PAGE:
Recalculating obesity's toll

NEWS IN BRIEF — Posted Feb. 7, 2005

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The Centers for Disease Control and Prevention has recalculated its estimate of the number of people who die each year from poor diet and physical inactivity and lowered its previous estimate of 400,000 to about 365,000 deaths per year.

CDC experts admitted last November that they had made a computational error in the 400,000 figure for an article on causes of death that appeared in the March 10, 2004, Journal of the American Medical Association.

Although the numbers may have been off, the conclusions are the same, said CDC researchers in a letter to the editor in the Jan. 19 JAMA. "Tobacco use and poor diet and physical inactivity contributed to the largest number of deaths, and the number of deaths related to poor diet and physical inactivity is increasing," they wrote.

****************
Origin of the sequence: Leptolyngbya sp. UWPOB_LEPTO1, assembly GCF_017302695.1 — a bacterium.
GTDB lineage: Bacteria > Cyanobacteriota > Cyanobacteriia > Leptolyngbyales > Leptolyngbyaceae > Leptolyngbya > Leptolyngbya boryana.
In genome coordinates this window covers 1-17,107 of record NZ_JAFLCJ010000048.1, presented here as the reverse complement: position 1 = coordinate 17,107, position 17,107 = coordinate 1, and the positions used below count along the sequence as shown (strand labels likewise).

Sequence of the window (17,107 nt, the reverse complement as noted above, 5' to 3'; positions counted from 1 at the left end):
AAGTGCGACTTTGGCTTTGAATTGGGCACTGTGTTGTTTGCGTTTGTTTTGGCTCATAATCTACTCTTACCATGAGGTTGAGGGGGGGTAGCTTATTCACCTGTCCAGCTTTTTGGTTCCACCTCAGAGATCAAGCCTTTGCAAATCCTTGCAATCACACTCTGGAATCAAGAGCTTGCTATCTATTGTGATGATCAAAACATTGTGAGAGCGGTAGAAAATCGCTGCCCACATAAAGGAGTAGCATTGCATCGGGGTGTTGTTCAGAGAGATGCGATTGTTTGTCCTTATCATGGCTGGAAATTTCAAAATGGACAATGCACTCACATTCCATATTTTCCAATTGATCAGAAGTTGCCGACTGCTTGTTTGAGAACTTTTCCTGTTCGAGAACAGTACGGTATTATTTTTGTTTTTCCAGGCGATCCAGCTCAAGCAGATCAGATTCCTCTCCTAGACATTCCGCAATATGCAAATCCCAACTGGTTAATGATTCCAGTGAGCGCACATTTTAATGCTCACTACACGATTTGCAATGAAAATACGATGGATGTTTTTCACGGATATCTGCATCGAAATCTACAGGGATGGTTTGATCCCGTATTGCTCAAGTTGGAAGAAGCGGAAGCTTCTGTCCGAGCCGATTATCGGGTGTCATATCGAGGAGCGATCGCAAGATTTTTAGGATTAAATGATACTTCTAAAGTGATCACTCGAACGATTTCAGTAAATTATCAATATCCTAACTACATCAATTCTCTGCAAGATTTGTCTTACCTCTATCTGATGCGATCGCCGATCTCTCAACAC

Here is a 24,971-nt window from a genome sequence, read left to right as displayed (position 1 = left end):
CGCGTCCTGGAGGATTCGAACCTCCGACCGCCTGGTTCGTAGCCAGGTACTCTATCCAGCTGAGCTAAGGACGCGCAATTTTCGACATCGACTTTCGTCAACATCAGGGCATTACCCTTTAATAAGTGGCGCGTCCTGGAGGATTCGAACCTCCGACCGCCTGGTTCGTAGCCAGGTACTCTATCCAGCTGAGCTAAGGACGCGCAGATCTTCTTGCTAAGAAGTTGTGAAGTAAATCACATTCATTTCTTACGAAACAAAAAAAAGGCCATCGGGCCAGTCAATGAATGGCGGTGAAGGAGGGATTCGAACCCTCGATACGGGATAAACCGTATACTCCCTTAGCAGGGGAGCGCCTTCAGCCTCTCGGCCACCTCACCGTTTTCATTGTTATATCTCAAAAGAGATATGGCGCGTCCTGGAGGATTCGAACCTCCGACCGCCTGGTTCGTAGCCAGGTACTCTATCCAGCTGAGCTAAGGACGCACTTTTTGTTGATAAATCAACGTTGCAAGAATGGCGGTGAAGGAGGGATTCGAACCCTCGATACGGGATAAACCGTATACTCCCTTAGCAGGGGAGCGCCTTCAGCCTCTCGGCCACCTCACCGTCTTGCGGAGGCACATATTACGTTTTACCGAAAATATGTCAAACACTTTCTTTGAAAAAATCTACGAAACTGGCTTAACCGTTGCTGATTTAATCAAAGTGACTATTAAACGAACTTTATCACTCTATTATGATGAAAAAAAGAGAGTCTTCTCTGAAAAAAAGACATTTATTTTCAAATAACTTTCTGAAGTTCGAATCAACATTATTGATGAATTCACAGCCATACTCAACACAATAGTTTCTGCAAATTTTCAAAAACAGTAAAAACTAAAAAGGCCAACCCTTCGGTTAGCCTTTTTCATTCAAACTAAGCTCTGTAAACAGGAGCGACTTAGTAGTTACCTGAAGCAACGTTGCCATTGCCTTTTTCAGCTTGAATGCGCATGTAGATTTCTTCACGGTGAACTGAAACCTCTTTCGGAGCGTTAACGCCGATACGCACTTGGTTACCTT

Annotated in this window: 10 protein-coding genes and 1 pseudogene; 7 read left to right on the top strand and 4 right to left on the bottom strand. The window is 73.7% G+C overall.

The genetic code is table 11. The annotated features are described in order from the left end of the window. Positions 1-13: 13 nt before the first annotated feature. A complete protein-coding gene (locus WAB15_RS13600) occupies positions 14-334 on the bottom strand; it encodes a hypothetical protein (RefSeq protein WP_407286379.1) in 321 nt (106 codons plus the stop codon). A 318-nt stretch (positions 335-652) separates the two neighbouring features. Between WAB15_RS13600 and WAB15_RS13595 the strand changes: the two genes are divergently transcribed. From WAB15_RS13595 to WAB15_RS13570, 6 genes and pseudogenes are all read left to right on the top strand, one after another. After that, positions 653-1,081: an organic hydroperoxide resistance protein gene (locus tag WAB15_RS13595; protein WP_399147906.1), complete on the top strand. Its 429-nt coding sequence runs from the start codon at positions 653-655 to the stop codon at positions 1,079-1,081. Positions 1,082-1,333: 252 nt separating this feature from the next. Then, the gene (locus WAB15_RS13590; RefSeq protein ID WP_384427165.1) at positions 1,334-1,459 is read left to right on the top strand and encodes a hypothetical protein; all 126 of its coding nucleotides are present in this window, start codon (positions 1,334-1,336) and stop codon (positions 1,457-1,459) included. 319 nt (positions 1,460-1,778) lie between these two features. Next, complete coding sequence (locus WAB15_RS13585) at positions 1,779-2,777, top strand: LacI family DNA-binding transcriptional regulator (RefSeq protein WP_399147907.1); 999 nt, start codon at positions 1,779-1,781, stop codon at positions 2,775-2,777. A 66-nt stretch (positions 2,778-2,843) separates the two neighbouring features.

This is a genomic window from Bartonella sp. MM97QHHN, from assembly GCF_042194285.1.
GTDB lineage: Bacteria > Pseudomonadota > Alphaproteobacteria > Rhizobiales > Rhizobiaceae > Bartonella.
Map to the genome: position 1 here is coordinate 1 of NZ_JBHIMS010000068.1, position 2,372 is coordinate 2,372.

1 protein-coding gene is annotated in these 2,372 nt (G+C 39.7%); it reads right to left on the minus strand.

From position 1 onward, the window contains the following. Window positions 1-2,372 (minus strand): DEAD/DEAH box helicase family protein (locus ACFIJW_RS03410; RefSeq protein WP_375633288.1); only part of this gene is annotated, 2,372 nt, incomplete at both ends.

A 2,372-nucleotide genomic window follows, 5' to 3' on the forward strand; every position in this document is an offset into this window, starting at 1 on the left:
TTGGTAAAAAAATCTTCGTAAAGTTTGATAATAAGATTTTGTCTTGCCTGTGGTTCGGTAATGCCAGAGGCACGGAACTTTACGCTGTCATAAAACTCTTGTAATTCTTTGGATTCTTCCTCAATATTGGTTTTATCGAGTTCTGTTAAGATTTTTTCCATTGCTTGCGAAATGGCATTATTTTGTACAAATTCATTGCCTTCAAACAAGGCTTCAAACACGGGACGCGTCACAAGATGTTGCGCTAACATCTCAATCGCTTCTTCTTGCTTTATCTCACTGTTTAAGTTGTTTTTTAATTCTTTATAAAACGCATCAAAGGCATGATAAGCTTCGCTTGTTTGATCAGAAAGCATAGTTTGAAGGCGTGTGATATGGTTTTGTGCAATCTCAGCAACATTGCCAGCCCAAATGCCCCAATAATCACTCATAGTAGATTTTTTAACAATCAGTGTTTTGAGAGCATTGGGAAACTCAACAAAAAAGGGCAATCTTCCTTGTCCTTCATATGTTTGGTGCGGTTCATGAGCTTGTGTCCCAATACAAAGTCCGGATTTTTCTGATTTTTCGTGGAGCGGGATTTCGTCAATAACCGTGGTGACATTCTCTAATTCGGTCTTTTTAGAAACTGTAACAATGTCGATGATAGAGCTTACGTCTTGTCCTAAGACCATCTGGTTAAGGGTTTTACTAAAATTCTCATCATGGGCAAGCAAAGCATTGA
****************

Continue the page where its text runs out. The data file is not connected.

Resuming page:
They also acknowledged the difficulty in assessing the health burden of poor diet and lack of physical activity and noted that they are trying to develop, along with the Institute of Medicine, a better method of calculating these burdens with an eye toward guiding public policy to better target interventions.

Note: This item originally appeared at

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